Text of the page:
Figure 3. Impaired central tolerance due to lack of Aire. Immature thymocytes at the double‐negative (DN) stages (DN1‐4) mature to the double‐positive (DP) stage in the cortex (upper), where thymocytes recognising the peptide/MHC complex survive (positive selection). These develop into single‐positive cells (SP) and migrate to the medulla (lower). In wild‐type mice (lower left), SP cells interacting with TRAs with high affinity (+++) die due to apoptosis (negative selection). Although not depicted in this scheme, TRAs may be presented by DCs after being transferred from mTECs in an Aire‐dependent manner (Figure ). SP cells interacting with TRAs with intermediate affinity (++) become Tregs. SP cells interacting only weakly with TRAs (+) can become effector T cells to protect the body. In Aire‐deficient mice (lower right), negative selection and the production of Tregs are impaired, most likely due to the reduction in TRAs at the transcriptional level.
Figure 4. Alteration in the program of mTEC differentiation due to lack of Aire. mTECs develop from their progenitors through three stages characterised by the levels of CD80 and/or MHC‐II expression (not depicted). In wild‐type mice (upper), immature mTECs receive cytokine signals (RANKL, CD40L and LT) provided by lymphoid‐tissue inducer (LTi) and thymocytes to become mature mTECs (upper center) expressing many TRAs supported by Aire. The level of CD80 expression is highest at this stage. The cells eventually lose their ability to express Aire together with many TRAs (post‐Aire) with a concomitant increase in the expression of keratinocyte‐related molecules such as involucrin. Then, they either die or form Hassall's bodies (HB) just before cell death. In the absence of Aire (lower), mTECs do not undergo the normal differentiation program, showing more globular cell shapes and reduced TRA transcription. Their CD80 level remains rather high until they die in the absence of Aire. Nevertheless, the half‐life of mTECs lacking Aire is indistinguishable from that of wild‐type mTECs.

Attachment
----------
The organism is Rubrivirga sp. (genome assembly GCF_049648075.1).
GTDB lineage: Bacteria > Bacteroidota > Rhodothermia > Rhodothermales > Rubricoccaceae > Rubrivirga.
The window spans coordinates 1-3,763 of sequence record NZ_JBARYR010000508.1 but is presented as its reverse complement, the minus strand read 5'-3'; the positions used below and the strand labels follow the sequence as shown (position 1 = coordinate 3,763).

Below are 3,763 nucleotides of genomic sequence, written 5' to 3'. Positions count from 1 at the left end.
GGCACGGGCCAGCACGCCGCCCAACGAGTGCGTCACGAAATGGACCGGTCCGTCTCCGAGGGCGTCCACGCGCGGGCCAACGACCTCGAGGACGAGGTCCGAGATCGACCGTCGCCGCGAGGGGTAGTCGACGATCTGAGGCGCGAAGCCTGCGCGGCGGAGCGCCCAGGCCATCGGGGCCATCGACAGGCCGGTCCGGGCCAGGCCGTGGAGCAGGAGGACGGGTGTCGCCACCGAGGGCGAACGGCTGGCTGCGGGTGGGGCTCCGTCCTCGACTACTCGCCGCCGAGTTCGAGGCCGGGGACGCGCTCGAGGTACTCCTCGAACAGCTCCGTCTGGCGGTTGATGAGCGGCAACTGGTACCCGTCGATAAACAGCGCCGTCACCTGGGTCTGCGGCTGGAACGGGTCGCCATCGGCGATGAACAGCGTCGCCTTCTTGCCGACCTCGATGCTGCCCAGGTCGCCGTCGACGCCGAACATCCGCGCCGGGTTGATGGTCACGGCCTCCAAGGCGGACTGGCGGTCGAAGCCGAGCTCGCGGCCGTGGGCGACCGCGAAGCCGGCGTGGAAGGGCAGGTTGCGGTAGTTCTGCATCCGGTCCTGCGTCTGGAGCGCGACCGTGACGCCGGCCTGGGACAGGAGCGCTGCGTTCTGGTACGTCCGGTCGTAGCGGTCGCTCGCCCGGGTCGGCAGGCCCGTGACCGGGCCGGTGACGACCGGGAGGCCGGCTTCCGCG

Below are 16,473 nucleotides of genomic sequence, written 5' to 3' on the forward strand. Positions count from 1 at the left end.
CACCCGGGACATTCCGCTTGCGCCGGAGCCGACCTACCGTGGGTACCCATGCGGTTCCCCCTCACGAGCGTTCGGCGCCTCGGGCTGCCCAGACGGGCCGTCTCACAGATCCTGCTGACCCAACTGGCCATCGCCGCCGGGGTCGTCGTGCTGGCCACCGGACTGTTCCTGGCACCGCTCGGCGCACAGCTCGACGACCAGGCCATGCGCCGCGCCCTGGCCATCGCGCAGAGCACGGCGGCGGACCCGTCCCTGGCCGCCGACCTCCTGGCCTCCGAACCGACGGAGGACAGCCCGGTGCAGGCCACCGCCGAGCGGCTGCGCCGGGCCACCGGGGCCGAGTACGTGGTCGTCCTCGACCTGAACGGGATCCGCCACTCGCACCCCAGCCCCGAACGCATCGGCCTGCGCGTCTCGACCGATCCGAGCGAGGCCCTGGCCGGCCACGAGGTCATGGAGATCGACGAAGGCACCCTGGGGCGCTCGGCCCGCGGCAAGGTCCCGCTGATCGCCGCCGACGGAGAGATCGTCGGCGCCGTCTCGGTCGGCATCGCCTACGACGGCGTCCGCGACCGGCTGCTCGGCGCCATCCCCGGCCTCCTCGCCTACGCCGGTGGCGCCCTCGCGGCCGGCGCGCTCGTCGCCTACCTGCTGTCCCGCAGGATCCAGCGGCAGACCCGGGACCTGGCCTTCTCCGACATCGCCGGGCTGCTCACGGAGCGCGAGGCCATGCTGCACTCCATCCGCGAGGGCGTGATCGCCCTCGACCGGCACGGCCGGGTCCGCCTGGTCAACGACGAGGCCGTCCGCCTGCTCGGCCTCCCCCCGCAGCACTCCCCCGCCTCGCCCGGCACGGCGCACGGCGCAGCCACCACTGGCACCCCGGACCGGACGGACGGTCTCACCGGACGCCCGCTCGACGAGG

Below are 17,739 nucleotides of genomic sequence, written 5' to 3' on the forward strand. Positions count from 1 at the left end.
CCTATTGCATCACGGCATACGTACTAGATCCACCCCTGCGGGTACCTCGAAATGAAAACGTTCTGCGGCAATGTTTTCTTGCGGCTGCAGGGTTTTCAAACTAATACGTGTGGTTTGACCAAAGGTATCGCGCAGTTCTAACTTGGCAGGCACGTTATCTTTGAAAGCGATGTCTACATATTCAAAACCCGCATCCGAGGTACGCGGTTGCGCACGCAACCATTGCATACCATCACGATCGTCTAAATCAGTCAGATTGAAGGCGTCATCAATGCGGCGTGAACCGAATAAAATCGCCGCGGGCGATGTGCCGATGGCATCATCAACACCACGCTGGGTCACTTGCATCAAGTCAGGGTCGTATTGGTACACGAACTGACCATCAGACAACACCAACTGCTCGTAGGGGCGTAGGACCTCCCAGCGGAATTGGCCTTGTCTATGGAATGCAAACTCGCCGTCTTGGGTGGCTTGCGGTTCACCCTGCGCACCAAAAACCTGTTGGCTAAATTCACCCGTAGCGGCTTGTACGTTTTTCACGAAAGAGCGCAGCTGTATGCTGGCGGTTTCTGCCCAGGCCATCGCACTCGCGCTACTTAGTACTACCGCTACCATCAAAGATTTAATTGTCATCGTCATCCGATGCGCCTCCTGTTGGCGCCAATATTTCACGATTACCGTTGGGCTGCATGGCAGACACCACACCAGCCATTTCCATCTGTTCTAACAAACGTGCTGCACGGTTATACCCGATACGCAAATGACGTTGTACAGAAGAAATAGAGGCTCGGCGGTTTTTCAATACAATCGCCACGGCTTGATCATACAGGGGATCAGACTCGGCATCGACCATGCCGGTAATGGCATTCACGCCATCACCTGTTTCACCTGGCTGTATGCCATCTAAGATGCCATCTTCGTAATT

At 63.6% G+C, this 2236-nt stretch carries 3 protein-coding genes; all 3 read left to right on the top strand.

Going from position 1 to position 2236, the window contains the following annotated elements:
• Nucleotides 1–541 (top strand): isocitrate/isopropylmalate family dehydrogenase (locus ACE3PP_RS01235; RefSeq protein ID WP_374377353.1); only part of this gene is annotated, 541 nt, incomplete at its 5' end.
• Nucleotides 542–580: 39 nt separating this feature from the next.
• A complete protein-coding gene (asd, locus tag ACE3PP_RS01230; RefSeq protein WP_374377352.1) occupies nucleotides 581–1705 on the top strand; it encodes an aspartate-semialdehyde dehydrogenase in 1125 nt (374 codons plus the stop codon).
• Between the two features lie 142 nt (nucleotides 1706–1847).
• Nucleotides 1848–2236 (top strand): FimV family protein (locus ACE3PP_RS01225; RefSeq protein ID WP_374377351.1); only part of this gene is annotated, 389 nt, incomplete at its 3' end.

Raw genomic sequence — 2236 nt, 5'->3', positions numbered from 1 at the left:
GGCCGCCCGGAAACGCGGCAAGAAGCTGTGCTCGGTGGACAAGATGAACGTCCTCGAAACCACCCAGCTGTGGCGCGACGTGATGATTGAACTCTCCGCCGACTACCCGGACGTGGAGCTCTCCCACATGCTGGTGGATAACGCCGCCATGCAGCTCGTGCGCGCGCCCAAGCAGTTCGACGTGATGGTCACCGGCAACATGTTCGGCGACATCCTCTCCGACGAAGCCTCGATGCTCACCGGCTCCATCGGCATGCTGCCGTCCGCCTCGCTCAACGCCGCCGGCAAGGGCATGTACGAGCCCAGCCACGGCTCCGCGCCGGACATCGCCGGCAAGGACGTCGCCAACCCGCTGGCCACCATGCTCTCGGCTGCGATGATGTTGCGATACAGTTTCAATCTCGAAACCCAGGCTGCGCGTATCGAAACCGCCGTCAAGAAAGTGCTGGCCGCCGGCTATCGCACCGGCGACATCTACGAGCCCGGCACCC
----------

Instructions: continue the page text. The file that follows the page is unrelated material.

Figure 5. Aire‐dependent antigen transfer from mTECs to BM‐APCs. In the RIP‐OVA Tg model, where immature mTEClow express self‐Ag (OVA), OVA must be transferred to BM‐APCs (i.e. thymic DCs and thymic B cells), which is an Aire‐dependent process, to elicit clonal deletion (negative selection) and Treg production. However, Tregs can be also induced directly by mTEChigh expressing OVA in an Aire‐dependent manner. In contrast, both OVA and Aire expressed by BM‐APCs are irrelevant to these processes in this transgenic model. Originally published in The Journal of Immunology. Mouri, Y., Ueda, Y., Yamano, T., Matsumoto, M., Tsuneyama, K., Kinashi, T., and Matsumoto, M. 2017. Mode of Tolerance Induction and Requirement for Aire Are Governed by the Cell Types That Express Self‐Antigen and Those That Present Antigen. J. Immunol. Copyright © [2017] The American Association of Immunologists, Inc.
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Further Reading

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Matsumoto, Minoru, Nishijima, Hitoshi, Morimoto, Junko, Tsuneyama, Koichi, and Matsumoto, Mitsuru(Feb 2019) AIRE – The Autoimmune Regulator. In: eLS. John Wiley & Sons Ltd, Chichester. http://www.els.net [doi: 10.1002/9780470015902.a0027281]